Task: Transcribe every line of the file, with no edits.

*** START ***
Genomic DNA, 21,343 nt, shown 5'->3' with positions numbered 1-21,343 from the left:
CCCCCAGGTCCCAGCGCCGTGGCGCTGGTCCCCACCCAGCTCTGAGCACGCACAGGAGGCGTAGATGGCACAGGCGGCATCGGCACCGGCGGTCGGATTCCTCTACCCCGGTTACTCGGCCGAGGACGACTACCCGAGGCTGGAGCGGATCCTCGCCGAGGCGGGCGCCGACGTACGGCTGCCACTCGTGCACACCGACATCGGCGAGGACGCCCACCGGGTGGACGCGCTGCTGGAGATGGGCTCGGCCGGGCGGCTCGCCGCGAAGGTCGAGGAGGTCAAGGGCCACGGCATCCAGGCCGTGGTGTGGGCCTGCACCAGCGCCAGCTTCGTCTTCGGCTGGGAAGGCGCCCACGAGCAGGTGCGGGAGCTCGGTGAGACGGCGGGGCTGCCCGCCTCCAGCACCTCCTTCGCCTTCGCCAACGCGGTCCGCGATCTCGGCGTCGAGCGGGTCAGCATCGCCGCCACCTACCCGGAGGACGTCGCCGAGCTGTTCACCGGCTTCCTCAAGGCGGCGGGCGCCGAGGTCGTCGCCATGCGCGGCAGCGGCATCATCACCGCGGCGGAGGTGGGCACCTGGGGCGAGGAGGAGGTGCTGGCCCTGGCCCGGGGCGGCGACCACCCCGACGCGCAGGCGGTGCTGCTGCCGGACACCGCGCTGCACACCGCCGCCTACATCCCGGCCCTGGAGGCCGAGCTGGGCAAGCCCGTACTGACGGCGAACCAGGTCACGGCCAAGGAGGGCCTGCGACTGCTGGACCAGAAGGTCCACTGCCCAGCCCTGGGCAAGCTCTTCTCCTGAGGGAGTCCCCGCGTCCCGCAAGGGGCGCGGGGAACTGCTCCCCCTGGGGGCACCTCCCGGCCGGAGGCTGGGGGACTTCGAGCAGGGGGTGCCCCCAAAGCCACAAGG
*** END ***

Genomic DNA, 21,343 nt, shown 5'->3' with positions numbered 1-21,343 from the left:
CCCCCAGGTCCCAGCGCCGTGGCGCTGGTCCCCACCCAGCTCTGAGCACGCACAGGAGGCGTAGATGGCACAGGCGGCATCGGCACCGGCGGTCGGATTCCTCTACCCCGGTTACTCGGCCGAGGACGACTACCCGAGGCTGGAGCGGATCCTCGCCGAGGCGGGCGCCGACGTACGGCTGCCACTCGTGCACACCGACATCGGCGAGGACGCCCACCGGGTGGACGCGCTGCTGGAGATGGGCTCGGCCGGGCGGCTCGCCGCGAAGGTCGAGGAGGTCAAGGGCCACGGCATCCAGGCCGTGGTGTGGGCCTGCACCAGCGCCAGCTTCGTCTTCGGCTGGGAAGGCGCCCACGAGCAGGTGCGGGAGCTCGGTGAGACGGCGGGGCTGCCCGCCTCCAGCACCTCCTTCGCCTTCGCCAACGCGGTCCGCGATCTCGGCGTCGAGCGGGTCAGCATCGCCGCCACCTACCCGGAGGACGTCGCCGAGCTGTTCACCGGCTTCCTCAAGGCGGCGGGCGCCGAGGTCGTCGCCATGCGCGGCAGCGGCATCATCACCGCGGCGGAGGTGGGCACCTGGGGCGAGGAGGAGGTGCTGGCCCTGGCCCGGGGCGGCGACCACCCCGACGCGCAGGCGGTGCTGCTGCCGGACACCGCGCTGCACACCGCCGCCTACATCCCGGCCCTGGAGGCCGAGCTGGGCAAGCCCGTACTGACGGCGAACCAGGTCACGGCCAAGGAGGGCCTGCGACTGCTGGACCAGAAGGTCCACTGCCCAGCCCTGGGCAAGCTCTTCTCCTGAGGGAGTCCCCGCGTCCCGCAAGGGGCGCGGGGAACTGCTCCCCCTGGGGGCACCTCCCGGCCGGAGGCTGGGGGACTTCGAGCAGGGGGTGCCCCCAAAGCCACAAGG